In my research for “The Man Who Saved Basketball,” I initially focused on the articles and interviews that fixed on Junius Kellogg’s participation in helping to break open the biggest scandal in the history of collegiate basketball. Then I found numerous articles and pictures on his tragic automobile accident. However, beyond those mentions, information has been relatively difficult to obtain.
Our lives are often characterized by not so much by major events, but in the smaller, everyday acts of courage. Courage might be a person returning to her workplace while dealing with chemotherapy, a man getting up at 4 a.m. to study for his college courses before heading off to a ‘9-5’ job, a couple balancing several careers in order to afford better schooling for their young child.
And in the course of leading our lives, we often leave behind documentation of the courageous journey. We take other people’s word that someone overcame odds, but every so often it is nice to observe it, even from a kind of third party source.
On April 4, 1954, en-route to a pick-up basketball exhibition game with other professional players, the car in which Junius and four other men were traveling flipped up to five times at high speed. Four of the men escaped either unharmed or slightly injured. Only Junius (in the front passenger seat) was critically hurt. His spinal cord was ruptured in the C3 (neck) area and he awakened from a coma essentially paralyzed from the shoulders down. The story of his recovery is complex. The story of his transition from the hospital bed to his becoming the first African American coach in the history of wheelchair basketball has a lot of moving parts as well.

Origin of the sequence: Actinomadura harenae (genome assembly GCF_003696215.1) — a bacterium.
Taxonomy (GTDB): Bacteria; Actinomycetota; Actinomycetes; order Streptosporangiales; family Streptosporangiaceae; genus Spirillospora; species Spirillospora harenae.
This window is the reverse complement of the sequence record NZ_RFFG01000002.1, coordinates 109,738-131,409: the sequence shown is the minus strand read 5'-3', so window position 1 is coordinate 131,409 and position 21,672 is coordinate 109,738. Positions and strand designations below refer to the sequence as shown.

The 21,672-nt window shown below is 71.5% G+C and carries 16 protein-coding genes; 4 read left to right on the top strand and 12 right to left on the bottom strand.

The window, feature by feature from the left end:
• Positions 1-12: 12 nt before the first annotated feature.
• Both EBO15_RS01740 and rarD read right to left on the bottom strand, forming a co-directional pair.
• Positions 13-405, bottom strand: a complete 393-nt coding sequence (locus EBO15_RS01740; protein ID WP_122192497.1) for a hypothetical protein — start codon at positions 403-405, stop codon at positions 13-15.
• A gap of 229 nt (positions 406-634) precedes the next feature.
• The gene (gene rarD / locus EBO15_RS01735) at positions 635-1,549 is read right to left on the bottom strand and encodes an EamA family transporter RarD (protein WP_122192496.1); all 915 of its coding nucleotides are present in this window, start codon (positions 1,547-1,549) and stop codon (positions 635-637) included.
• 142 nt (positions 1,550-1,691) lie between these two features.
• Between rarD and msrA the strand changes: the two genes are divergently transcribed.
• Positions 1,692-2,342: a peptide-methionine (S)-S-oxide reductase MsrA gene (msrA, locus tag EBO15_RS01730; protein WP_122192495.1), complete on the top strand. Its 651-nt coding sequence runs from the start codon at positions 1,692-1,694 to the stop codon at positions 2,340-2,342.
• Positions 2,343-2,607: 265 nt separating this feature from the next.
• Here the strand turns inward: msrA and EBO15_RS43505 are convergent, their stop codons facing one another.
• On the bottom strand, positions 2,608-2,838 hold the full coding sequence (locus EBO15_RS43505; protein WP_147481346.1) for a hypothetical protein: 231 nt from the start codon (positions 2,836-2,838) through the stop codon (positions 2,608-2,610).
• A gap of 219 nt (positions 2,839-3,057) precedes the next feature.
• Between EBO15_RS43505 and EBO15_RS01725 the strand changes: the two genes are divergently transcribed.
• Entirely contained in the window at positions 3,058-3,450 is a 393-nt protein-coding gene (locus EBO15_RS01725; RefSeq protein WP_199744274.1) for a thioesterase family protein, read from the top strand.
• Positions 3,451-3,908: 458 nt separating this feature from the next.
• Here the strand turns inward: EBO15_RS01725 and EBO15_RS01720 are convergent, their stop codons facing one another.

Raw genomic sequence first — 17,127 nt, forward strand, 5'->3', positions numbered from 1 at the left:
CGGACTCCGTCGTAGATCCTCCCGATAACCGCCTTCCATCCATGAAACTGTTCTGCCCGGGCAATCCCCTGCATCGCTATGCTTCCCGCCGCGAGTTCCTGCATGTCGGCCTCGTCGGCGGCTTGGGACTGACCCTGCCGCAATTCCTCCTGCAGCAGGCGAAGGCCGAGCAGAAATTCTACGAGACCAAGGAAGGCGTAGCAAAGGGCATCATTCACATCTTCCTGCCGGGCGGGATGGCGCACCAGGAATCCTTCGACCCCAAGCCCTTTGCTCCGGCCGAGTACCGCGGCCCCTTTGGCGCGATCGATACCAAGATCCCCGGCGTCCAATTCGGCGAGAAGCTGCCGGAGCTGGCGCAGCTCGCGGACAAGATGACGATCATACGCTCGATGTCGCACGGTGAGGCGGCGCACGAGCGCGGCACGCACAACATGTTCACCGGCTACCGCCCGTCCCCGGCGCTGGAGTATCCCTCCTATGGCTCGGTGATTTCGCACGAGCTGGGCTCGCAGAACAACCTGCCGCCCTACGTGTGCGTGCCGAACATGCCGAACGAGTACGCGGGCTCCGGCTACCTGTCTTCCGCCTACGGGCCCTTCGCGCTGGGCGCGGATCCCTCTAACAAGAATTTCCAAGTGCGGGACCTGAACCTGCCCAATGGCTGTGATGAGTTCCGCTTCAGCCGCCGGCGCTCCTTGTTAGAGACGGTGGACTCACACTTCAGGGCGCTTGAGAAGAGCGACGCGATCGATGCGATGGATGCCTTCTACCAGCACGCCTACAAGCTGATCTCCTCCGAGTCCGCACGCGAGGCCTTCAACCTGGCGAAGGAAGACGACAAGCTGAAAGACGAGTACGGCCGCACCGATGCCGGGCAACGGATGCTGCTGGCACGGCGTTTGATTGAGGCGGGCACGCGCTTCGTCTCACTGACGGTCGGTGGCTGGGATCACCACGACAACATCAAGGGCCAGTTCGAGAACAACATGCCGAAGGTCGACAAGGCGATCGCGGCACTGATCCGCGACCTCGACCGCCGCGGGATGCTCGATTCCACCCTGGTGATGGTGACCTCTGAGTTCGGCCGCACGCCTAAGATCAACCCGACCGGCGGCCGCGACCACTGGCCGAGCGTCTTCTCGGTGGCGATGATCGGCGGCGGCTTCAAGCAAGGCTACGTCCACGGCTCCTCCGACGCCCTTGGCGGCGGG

In 1957, Junius was well enough (both physically and emotionally) to look outside of himself and start a new life. He had to accept some things no one should have to accept. He realized he would never be able to walk again, let alone play basketball or even to hold a basketball. But he could coach, and as coach of the Pan Am Jets, he could travel the world with Pan Am World Airways and make a profound impact on the relatively new sport of wheelchair basketball.
I have come across several customs forms showing Junius entering various ports of call. This one, dated July 29, 1958, must have been one of the first trips. He was a coach by then, and was navigating a pre-ADA world where he had to be carried onto planes, into cars, up stairs and curbs. The pre-ADA world was a demeaning world.
My guess is that this trip was to the U.K. and the Stoke-Mandeville games. Who knows what challenges he encountered? What I also know in reading between the lines of certain critiques of Junius’ coaching, was an underlying current of racism. It was a pre-ADA world and it was also a pre-civil rights world.
The customs form is a badge of courage from nearly 60 years ago. I see it as a rather common remnant of a noble life.